Soy – concentrated plant power
I have already presented you with the national enemy number one at the beginning of the year. Now, I’ll show you public enemy number two: Soy. Everyone is talking about it in the last few months. Soybeans are found in many different forms: flour (gluten-free), sauce, tofu, chunks, milk, cream, edamame, tempeh, etc.
But soy is controversial: Men supposedly grow breasts. The cultivation of soy may contribute to the deforestation of the rain forest and it is said to be totally unhealthy, bad and harmful for humans and our climate. But what is behind this? Only a nutritional myth or is it a fact?
The positive effects of soybean consumption
Soybeans are leguminous plants and contain all essential amino acids. Therefore, they are an optimal protein source. They also contain many dietary fibers as well as vitamins (B1, B2, E, folic acid), iron, and calcium. They also provide phytoestrogens, including isoflavones and lignans.
Numerous studies have shown many positive effects of eating soy and phytoestrogens. The risk of developing breast and prostate cancer can drop by as much as 50 % (!). This also explains the comparatively low breast and prostate cancer rate in Asians / Asian women compared to the western world. In Asia, much more soy is eaten than in Europe or the US. A 30 % lower probability of developing ovarian cancer and a 50% lower probability of developing uterine cancer are the result of numerous studies focusing on a soy diet.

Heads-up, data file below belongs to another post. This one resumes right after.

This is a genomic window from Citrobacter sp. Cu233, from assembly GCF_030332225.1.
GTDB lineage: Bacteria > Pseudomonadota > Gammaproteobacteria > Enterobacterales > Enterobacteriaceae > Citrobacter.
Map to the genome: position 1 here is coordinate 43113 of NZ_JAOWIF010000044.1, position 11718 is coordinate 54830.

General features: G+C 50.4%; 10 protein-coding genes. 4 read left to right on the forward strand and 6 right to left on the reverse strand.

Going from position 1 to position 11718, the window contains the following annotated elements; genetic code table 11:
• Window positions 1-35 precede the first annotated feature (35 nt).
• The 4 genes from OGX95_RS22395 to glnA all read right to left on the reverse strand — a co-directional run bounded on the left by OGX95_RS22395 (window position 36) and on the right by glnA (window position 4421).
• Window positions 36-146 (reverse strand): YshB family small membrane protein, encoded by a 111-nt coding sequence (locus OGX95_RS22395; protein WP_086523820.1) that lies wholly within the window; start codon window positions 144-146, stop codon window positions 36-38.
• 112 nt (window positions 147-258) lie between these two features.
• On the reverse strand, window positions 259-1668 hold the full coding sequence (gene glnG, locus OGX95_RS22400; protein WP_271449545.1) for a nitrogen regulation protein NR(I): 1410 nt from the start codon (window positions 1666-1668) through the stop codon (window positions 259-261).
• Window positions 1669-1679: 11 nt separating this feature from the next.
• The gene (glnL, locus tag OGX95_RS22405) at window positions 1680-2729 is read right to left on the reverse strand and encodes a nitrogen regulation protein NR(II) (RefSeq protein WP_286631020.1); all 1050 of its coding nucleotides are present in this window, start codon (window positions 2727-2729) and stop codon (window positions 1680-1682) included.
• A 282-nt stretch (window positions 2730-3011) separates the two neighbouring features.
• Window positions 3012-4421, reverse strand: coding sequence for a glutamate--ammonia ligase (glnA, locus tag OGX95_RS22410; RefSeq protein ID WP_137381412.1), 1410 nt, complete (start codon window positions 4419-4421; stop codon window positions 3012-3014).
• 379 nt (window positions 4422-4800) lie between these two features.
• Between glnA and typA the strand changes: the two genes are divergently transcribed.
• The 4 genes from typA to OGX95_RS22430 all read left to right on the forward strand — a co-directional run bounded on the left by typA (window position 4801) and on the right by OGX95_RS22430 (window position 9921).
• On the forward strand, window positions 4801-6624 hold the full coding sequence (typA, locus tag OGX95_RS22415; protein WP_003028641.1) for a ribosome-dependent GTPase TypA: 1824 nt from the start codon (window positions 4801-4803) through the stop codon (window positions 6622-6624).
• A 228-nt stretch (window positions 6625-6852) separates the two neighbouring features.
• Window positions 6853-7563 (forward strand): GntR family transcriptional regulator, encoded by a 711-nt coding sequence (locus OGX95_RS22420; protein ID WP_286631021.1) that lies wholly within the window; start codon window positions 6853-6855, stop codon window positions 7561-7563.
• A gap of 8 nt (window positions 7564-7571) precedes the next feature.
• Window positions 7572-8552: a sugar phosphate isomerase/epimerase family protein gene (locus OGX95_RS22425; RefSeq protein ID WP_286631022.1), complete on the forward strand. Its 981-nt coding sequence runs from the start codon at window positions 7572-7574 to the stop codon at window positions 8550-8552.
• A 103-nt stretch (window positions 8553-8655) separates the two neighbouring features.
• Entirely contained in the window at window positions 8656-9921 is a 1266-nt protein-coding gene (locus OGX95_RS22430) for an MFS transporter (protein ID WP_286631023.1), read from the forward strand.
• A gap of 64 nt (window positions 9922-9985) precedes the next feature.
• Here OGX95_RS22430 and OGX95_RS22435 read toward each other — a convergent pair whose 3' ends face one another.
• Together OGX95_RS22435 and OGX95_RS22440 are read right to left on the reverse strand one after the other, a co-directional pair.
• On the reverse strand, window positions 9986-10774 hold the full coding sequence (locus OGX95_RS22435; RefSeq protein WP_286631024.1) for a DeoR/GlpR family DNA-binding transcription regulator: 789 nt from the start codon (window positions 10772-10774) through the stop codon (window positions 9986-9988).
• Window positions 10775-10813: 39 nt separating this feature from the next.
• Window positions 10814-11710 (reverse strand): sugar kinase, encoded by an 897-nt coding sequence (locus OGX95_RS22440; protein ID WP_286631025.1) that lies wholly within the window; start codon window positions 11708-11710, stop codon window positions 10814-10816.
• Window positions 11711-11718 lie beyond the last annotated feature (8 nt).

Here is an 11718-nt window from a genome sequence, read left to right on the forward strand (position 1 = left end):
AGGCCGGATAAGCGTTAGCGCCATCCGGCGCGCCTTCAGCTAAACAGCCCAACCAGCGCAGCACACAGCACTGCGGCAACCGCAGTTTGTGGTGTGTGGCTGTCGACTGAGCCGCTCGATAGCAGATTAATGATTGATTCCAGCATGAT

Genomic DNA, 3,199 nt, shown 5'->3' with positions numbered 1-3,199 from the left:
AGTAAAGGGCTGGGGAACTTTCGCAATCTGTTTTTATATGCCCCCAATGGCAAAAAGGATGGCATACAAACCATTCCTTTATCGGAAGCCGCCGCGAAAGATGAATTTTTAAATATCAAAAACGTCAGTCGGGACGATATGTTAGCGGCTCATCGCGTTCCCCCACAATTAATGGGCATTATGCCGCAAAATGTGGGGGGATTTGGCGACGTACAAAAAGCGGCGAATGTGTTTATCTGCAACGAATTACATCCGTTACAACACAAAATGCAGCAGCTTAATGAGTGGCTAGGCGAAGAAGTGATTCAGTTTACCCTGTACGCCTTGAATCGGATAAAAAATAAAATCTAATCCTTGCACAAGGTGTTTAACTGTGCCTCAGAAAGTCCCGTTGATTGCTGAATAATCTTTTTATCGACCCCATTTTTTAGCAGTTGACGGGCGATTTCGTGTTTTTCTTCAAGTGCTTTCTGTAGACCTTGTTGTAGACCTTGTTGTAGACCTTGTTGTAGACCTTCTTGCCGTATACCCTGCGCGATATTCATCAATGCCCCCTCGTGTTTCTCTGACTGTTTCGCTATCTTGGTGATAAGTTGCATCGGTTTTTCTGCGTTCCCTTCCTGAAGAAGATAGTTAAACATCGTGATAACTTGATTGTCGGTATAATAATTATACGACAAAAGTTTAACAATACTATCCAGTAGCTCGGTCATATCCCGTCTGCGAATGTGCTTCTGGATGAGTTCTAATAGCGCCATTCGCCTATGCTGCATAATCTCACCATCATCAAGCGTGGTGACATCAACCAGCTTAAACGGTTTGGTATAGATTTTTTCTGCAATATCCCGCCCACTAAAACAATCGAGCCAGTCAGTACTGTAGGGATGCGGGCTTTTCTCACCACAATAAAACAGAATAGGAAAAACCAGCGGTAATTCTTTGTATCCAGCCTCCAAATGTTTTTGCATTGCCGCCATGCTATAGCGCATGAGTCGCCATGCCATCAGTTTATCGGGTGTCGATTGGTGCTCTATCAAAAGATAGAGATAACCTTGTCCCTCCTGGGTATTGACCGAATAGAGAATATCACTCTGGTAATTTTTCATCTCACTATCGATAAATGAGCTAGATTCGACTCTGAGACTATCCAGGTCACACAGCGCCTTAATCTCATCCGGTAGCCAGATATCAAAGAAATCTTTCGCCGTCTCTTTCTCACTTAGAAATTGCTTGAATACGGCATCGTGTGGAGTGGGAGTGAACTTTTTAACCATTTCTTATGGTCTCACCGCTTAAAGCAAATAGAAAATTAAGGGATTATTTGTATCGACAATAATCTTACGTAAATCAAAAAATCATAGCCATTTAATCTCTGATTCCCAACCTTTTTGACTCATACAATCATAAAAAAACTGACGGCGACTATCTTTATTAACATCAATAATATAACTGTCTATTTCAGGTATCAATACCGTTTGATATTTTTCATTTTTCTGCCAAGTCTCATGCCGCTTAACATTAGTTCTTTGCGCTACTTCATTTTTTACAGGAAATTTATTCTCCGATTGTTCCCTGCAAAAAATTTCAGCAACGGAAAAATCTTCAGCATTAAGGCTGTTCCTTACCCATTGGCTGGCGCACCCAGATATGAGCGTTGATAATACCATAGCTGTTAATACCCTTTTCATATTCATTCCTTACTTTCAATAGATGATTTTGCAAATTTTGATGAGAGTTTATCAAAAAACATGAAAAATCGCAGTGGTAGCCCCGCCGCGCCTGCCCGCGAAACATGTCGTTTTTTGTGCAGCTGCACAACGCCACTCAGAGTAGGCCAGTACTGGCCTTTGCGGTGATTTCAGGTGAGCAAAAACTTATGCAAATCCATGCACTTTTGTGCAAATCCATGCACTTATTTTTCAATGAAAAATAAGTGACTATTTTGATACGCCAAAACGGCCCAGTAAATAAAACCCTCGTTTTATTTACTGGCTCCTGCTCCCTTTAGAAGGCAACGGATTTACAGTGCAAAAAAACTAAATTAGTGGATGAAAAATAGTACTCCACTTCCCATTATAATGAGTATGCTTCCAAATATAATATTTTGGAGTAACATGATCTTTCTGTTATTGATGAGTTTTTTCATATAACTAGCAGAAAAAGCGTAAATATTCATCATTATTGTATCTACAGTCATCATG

There is also a significant link between the consumption of soy and a better bone density. Thus, it can also protect against bone fractures and osteoporosis – quite in contrast to milk consumption (to be detailed soon). Menopause symptoms can also be alleviated. Even a cup of tofu, soybeans, or -milk daily can cause all these positive effects.
Are there negative effects of eating soy?
The consumption can have negative consequences, but only if you are allergic to soy. About 0.5% of all Americans and thus only one in 200 has an allergy – in comparison, 5% are allergic to peanuts.
But here, too, the dose makes the poison. You should not drink more than 1-liter soy milk or eat more than 1 kg of tofu daily. Everything else would lead to a one-sided, unbalanced diet.
Are men growing breasts because of eating soybeans?
Again and again, I hear that men supposedly grow breasts when eating soy. The phytoestrogens which can be found in it, are to be blamed for this. However, phytoestrogens are not normal estrogens, which are female sex hormones. Similar confusion also exists in the case of sugar alcohols, such as xylitol or erythritol. Both are chemically sugar alcohols, but they have nothing to do with the alcohol we drink.
Phytoestrogens are phytochemicals and therefore only found in plants such as soy. They protect the plant e.g. from herbivores, fungi, and bacteria. In addition, they have similar effects as antioxidants, which also belong to the group of phytochemicals.
To answer the question: NO, men do not get breasts because of eating soy and phytoestrogens. This is a clear nutritional myth and not true.
If you want to avoid female sex hormones as a man, it would be more useful to avoid animal products. The consumption of meat, eggs, and dairy products necessarily leads to the consumption of estrogens. Here, female hormones occur naturally. It is the female animals that give milk or lay eggs. Those female sex hormones are contained in these products, should be clear to everyone. Especially in cows’ milk, dairy products, and milk protein (whey protein) they can be found in quantities which should not be underestimated – read *here* more.
Is soy always genetically modified?